H-mode experiments on Alcator C-Mod [I.H. Hutchinson, et al., Phys. Plasma 1 (1994) 1511] which exhibit an internal transport barrier (ITB), have been examined with gyrokinetic simulations, near the ITB onset time. Linear simulations support the picture of ion and electron temperature gradient (ITG, ETG) microturbulence driving high {chi}{sub i} and {chi}{sub e}, respectively, and that stable ITG correlates with reduced particle transport and improved ion thermal confinement on C-Mod. In the barrier region ITG is weakly unstable, with a critical temperature gradient higher than expected from standard models. Nonlinear calculations and the role of E x B shear suppression of turbulence outside the plasma core are discussed in light of recent profile measurements for the toroidal velocity. The gyrokinetic model benchmarks successfully against experiment in the plasma core.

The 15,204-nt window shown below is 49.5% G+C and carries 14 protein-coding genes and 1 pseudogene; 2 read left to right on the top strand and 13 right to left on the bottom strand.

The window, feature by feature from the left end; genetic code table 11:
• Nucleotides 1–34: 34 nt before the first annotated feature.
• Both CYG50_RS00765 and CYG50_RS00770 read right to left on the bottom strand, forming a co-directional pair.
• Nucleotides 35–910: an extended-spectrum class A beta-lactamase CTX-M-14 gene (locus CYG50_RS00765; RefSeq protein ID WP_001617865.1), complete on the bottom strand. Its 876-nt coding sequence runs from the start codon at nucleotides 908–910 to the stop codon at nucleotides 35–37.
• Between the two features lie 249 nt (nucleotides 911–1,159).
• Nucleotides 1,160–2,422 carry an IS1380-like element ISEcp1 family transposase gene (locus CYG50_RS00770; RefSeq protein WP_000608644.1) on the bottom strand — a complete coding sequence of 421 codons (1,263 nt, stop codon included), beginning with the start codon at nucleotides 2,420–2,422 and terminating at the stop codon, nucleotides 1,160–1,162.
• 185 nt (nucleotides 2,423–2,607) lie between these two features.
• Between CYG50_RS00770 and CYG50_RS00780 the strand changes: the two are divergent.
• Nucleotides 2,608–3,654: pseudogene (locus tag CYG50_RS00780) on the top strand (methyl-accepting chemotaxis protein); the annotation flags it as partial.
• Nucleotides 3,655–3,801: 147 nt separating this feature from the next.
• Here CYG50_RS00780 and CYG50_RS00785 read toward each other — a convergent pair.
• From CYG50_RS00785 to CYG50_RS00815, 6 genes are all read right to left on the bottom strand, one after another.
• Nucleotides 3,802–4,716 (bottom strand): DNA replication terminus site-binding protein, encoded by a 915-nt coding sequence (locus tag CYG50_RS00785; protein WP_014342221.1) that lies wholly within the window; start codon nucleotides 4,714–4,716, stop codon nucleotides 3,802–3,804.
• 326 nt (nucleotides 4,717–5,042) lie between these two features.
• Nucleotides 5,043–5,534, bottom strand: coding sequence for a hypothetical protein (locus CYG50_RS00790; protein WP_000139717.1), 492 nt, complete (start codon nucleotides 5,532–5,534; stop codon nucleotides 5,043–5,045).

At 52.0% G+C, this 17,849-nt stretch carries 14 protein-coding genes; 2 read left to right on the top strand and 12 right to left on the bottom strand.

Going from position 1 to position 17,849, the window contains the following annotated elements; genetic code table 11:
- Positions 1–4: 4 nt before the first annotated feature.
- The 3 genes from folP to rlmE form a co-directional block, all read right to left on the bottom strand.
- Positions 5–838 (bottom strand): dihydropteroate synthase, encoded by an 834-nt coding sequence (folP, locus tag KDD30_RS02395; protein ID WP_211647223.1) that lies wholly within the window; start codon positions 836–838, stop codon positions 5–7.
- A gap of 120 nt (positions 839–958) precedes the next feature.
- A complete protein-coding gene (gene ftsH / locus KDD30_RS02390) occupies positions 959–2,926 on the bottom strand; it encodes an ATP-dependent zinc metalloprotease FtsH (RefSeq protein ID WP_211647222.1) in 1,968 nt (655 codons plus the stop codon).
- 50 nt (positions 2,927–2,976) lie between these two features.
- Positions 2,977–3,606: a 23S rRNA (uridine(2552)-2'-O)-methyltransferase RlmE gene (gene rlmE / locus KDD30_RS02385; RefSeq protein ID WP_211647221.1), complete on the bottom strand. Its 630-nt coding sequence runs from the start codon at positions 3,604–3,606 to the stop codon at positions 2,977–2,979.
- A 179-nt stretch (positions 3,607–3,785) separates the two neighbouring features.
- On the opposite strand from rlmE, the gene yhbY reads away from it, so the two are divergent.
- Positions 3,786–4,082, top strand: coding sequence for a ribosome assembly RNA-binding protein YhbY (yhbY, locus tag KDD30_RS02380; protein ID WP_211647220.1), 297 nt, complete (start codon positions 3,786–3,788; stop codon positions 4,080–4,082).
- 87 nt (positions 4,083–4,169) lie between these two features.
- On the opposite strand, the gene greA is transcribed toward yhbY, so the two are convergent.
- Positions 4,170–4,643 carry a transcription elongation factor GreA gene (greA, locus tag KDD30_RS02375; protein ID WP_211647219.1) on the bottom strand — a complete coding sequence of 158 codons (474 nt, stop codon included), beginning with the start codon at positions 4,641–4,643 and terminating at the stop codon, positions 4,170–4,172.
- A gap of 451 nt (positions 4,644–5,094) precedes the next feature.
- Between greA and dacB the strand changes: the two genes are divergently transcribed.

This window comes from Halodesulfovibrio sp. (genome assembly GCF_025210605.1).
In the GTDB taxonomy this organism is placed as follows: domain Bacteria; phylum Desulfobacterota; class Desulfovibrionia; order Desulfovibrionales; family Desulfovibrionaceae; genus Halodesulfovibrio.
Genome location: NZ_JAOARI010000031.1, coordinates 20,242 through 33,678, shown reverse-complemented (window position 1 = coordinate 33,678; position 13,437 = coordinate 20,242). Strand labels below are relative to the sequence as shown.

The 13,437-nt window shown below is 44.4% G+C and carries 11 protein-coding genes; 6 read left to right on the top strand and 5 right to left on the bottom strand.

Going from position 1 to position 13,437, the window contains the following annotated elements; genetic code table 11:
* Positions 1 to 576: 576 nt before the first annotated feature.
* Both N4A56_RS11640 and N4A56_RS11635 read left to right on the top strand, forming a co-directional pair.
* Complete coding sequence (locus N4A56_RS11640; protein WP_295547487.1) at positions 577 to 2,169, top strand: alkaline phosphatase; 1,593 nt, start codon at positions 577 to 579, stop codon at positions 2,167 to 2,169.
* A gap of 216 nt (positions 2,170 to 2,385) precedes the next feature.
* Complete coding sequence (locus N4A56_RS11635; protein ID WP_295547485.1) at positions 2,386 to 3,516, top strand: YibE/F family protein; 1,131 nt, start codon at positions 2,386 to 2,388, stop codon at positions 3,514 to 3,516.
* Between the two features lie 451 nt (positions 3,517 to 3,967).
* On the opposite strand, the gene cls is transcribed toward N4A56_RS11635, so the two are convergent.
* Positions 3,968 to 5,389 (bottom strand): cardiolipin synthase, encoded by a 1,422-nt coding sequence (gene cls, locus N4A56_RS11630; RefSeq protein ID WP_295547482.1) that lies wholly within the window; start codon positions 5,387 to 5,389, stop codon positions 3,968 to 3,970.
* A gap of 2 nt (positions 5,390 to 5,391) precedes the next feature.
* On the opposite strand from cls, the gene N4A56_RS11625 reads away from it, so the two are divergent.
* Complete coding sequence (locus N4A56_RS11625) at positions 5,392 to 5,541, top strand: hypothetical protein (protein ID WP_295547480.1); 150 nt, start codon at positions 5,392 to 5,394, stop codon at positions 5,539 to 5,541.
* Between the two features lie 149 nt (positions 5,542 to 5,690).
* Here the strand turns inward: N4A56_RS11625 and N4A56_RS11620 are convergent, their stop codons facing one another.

6. Study of toroidal flow generation by ion cyclotron range of frequency minority heating in the Alcator C-Mod plasma

    NASA Astrophysics Data System (ADS)

    Murakami, S.; Itoh, K.; Zheng, L. J.; Van Dam, J. W.; Bonoli, P.; Rice, J. E.; Fiore, C. L.; Gao, C.; Fukuyama, A.

    2016-01-01